The authors have presented an important topic with a well-organized manuscript, although the writing could have been improved. On page 848, the authors write, “After the 3- and 12-month follow-up periods, 20 patients (20/26, 77%) showed improvement...In the remaining patients, ventricular reduction on the skull CT at 6 months was slight but evident. In these patients, the EI [Evans Index] ranged from 30% to 48.1% (mean, 38.1%) preoperatively, and 26.6% to 41.4% (mean, 36.6%) 6 months after VPS.” Here, it is unclear who the “remaining patients” refers to—presumably, the 6 patients who did not improve after VPS. Additionally, it is unclear why the same measurements were not assessed for the other patients. The reader must decipher whether the change in EI was more, less, or unchanged in that particular group. These values were also not included for the ETV group. On page 849, Pinto et al. write, “…the TT [tap test] has a limited sensitivity (26%-61%) in comparison with the infusion test (57%-100%) and results in a prolonged external lumbar drainage in excess of 300 mL (50%-100%), which may cause missing of potential patients.” The wording of this sentence is in error, but its meaning is evident. Also on page 849, the authors write, “Because gait apraxia was the only clinical outcome with a significant difference between treatment groups, there may be a potential diagnosis bias because of the limited values of the MMSE.” This sentence is flawed for a number of reasons. First, the reader is left to assume that “gait apraxia” refers to the DGI scale and not the TUG test or the gait subsection on the NPH scale. Second, nowhere in the article were the statistical differences between the two treatment groups’ performance on each outcome measure actually reported or discussed. Third, it is very unclear how the second part of the sentence relates to the first. Further critique of the manuscript reveals several important omissions in addition to the ones already discussed. For example, it is not discussed whether there was a difference in duration of symptoms between the two groups. It is also not discussed whether any of the 30 patients who underwent VPS developed shunt failure requiring reoperation at any point during that year of follow-up.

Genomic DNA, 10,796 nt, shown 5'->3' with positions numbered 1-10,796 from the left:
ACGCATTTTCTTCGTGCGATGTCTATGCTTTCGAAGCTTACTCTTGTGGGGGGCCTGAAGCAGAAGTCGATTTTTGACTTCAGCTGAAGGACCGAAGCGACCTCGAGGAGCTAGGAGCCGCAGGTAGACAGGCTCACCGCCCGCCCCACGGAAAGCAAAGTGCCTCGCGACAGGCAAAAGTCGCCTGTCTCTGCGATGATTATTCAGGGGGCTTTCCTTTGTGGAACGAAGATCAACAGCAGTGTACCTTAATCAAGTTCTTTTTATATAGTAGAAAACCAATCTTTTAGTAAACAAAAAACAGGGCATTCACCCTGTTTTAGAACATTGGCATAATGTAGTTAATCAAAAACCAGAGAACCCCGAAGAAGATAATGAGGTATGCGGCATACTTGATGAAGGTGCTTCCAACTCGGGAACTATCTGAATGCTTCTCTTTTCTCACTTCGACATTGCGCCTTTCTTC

The authors’ use of words was perhaps too economical. In two instances (pp. 847 and 852) the authors write that they “…strongly believe that a patient with a previous ETV who is then submitted to a VPS has a very different clinical profile compared with a patient with no previous ETV.” While this is probably true, it is also dependent on how long the ETV was present, other anatomical considerations, etc. Pinto et al. could have expounded upon this belief with further explanation or support from the literature.

Two articles pertaining to ETV for NPH were absent from the bibliography. In 2011, Cage et al.2 did compare outcomes in NPH patients who underwent VPS versus ETV. These authors found that a higher percentage of ETV patients (89%) did not require in-home assistance compared to VPS patients (54%). A higher percentage of VPS patients (72%), however, reported improvement in quality of life compared to ETV patients (56%). In 2012, Fountas et al.3 prospectively studied 7 patients who underwent ETV for NPH. This study found an average improvement in NPH scale from 6.1 to 3.1 and MMSE from 20.6 to 23.6. In addition, on page 849 in defending the use of the tap test over other supplemental diagnostic techniques, the authors cite only 2 papers, one of which compares the tap test to lumbar drainage, and the other evaluates lumbar drainage separately. While they use a range of values in each point, these ranges are not within the results of the papers that they cite.

Future studies will need to enroll more patients, have more evenly sized groups, and be conducted at multiple centers in order to truly demonstrate that VPS is better than ETV for the treatment of NPH.

The authors would like to thank Holly Wagner for her editorial assistance in the preparation of this manuscript.

1. Marmarou A, Bergsneider M, Klinge P, Relkin N, Black PM. The value of supplemental prognostic tests for the preoperative assessment of idiopathic normal-pressure hydrocephalus. Neurosurgery. 2005;57(3 Suppl):ii-v. 2. Cage TA, Auguste KI, Wrensch M, Wu YW, Gupta N. Self-reported functional outcome after surgical intervention in patients with idiopathic normal pressure hydrocephalus. J Clin Neurosci. 2011;18(5):649-654. 3. Fountas KN, Kapsalaki EZ, Paterakis KN, Lee GP, Hadjigeorgiou GM. Role of endoscopic third ventriculostomy in treatment of selected patients with normal pressure hydrocephalus. Acta Neurochir Suppl. 2012;113:129-133.